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Eur J Heart Fail. 1999 Mar;1(1):59-65.

Plasma brain natriuretic peptide--an independent predictor of cardiovascular mortality in acute heart failure.

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  • 1Department of Medicine and Therapeutics, The Chinese University of Hong Kong, Prince of Wales Hospital, Shatin, N.T., Hong Kong, People's Republic of China.

Abstract

PURPOSE:

To examine the prognostic importance of both plasma atrial natriuretic and B-(brain natriuretic peptide) following an episode of acute heart failure.

SUBJECTS AND METHODS:

A prospective cohort of 91 patients admitted into hospital with acute heart failure were recruited. After initial in-hospital management plasma ANP and BNP levels were measured by radioimmunoassay, and echocardiography was performed on the same day. Patients were followed up for 12 months and the main outcome measure was cardiovascular death.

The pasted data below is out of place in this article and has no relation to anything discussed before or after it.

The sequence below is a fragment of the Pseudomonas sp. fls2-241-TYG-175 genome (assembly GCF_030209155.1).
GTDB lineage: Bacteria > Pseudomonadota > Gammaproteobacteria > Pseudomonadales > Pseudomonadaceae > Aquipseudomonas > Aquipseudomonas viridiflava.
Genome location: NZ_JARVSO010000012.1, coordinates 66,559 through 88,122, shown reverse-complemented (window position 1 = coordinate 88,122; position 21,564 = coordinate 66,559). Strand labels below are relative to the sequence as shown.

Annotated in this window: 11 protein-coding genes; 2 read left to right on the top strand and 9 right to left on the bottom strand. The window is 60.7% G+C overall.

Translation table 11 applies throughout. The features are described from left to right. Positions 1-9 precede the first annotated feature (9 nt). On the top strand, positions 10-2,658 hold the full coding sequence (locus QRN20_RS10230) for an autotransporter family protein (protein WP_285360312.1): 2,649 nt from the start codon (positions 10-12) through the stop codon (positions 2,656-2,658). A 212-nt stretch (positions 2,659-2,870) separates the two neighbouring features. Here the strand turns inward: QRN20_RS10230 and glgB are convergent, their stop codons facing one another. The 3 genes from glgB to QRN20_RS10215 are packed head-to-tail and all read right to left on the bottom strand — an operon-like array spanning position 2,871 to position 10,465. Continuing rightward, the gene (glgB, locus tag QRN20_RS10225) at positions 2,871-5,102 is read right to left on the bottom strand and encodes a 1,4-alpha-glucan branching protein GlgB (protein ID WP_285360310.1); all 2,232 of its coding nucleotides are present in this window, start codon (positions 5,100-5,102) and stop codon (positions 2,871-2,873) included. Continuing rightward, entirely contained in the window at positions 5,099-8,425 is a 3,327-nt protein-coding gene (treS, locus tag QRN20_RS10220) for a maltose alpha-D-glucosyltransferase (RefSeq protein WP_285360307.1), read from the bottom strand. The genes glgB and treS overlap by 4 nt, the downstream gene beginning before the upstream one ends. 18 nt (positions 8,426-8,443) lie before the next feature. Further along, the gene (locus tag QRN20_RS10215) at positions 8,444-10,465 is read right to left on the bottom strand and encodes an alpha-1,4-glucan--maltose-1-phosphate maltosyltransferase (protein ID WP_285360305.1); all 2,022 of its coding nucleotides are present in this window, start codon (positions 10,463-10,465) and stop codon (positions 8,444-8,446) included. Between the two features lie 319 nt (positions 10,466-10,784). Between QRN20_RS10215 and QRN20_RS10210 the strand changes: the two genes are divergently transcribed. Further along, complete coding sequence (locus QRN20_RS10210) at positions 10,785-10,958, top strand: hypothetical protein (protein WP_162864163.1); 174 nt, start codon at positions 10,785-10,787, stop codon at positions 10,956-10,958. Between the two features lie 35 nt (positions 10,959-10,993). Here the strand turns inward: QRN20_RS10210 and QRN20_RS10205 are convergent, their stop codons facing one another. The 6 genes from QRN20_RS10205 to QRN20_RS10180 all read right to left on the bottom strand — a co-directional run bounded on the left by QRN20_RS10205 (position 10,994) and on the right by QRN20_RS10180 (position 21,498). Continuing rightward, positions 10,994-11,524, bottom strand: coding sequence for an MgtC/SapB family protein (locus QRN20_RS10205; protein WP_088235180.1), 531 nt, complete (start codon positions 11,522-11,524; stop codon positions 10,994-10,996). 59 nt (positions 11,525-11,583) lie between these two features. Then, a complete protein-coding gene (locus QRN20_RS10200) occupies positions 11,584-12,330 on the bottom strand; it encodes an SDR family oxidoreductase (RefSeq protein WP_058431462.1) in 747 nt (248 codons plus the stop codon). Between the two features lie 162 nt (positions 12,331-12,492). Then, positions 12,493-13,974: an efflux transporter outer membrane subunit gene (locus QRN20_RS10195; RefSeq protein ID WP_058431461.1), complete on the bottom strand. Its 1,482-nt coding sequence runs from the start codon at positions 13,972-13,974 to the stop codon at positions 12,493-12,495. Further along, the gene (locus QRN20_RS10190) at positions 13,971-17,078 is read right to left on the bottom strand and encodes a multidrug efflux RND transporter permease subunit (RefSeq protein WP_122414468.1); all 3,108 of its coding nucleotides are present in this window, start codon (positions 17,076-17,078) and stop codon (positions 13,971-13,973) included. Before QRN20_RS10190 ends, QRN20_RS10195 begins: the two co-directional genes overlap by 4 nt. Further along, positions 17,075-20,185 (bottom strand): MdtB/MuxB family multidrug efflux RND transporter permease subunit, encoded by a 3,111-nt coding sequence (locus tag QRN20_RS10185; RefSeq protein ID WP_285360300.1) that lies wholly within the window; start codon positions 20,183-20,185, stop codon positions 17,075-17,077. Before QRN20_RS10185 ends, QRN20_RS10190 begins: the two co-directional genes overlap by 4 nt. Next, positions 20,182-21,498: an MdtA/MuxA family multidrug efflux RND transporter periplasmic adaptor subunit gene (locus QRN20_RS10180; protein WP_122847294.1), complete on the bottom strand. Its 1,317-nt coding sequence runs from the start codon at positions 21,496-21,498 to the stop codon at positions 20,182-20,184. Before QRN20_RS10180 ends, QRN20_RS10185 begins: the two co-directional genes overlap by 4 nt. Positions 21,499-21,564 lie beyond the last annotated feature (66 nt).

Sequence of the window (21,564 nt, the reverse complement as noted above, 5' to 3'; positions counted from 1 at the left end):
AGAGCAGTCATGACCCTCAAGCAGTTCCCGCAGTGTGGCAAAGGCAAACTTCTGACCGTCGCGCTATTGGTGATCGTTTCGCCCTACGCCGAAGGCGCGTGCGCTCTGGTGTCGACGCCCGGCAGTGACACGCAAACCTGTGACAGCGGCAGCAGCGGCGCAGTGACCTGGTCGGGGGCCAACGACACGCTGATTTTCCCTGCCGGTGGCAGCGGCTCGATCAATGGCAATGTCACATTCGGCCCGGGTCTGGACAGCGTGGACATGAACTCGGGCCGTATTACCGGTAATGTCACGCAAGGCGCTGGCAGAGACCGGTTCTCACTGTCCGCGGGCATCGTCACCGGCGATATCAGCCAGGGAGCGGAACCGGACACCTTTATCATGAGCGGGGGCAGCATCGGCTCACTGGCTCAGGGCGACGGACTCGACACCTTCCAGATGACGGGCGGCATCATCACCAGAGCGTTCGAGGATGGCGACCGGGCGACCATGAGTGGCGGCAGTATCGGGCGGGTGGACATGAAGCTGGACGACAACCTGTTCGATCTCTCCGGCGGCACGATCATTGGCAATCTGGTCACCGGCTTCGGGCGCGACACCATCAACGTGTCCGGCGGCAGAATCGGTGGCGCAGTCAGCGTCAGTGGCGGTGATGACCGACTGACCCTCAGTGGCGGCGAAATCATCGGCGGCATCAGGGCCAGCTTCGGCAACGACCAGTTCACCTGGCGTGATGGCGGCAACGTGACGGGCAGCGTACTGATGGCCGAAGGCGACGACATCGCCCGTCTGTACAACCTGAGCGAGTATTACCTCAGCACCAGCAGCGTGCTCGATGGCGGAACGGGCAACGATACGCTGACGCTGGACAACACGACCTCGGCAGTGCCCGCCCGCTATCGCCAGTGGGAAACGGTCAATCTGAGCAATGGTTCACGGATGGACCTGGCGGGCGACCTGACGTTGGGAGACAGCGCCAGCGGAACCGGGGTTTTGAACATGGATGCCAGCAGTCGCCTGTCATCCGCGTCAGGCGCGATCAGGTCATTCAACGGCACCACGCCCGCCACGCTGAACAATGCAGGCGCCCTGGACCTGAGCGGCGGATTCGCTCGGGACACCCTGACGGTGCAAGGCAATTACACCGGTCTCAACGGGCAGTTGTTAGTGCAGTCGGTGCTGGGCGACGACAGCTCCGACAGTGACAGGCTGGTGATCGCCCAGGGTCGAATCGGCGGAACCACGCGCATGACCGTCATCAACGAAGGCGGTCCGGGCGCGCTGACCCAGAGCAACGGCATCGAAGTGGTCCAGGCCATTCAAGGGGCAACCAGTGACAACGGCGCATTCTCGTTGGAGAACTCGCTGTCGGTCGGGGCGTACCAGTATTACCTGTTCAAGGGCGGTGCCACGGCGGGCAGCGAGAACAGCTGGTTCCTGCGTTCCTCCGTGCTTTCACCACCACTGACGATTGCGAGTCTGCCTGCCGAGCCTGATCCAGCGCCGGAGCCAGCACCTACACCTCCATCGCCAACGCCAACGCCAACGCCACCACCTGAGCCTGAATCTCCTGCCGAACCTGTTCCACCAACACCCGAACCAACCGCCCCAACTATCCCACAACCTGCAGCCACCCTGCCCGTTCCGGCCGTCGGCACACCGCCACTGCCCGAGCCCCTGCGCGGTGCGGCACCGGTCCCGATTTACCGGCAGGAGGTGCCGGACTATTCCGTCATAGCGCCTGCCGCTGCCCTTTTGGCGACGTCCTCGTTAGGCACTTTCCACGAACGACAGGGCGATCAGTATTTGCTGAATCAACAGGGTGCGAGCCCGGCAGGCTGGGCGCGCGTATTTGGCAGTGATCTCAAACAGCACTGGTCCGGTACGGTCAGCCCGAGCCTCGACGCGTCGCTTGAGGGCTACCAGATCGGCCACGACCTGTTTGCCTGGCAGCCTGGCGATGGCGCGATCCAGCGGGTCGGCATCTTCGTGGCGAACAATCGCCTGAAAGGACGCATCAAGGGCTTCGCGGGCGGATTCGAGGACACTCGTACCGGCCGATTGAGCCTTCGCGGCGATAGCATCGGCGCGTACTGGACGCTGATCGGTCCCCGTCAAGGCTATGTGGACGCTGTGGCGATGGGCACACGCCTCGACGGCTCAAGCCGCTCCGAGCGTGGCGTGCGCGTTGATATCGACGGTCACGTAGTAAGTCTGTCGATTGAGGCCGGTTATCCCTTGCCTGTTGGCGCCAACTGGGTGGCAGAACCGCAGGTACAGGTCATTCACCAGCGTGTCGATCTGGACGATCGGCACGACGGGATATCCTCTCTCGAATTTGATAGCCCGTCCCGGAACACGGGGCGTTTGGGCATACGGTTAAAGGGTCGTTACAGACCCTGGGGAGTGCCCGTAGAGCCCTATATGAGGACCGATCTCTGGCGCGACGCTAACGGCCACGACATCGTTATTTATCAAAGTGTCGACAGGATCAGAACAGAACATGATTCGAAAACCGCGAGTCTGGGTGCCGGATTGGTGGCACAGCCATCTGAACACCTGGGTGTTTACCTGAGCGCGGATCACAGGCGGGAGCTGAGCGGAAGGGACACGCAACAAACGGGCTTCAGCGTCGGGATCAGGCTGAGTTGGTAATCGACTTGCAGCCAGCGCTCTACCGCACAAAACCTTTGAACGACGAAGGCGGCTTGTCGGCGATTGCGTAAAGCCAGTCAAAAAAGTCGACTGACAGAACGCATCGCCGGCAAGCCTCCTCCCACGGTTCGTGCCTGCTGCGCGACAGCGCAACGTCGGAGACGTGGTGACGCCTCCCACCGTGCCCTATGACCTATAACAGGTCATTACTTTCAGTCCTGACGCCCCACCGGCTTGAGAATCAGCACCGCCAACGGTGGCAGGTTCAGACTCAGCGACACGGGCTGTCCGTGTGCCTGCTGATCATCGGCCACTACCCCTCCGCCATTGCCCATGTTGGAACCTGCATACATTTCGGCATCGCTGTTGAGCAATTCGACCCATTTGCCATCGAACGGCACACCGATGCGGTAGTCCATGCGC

RESULTS:

Plasma ANP and BNP levels were significantly higher in patients who died of a cardiovascular cause within 12 months (P<0.001 and P<0.0001, respectively) or at 1-month (P<0.05 and P<0.001) after recruitment. By Kaplan-Meier estimated life-table curves, patients with above median plasma ANP or BNP levels had significantly higher 1-year mortality (42.5% vs. 11.6%, both P<0.005). By multivariate Cox proportional hazard regression analysis, the plasma BNP level was the most important prognostic factor predicting mortality (chi2 = 18.3, P<0.0001), followed by age (chi2 = 11.5, P<0.001). Other factors including ANP, left ventricular ejection fraction by M-mode echocardiography, pulmonary arterial pressure, sex, cause of heart failure as well as New York Heart Association class were not significant.

CONCLUSION:

A plasma BNP level has independent and at least short-term prognostic significance in patients admitted with acute heart failure. This non-invasive and readily available blood test should be considered for risk stratification in patients with acute heart failure.

PMID:
10937981
[PubMed - indexed for MEDLINE]
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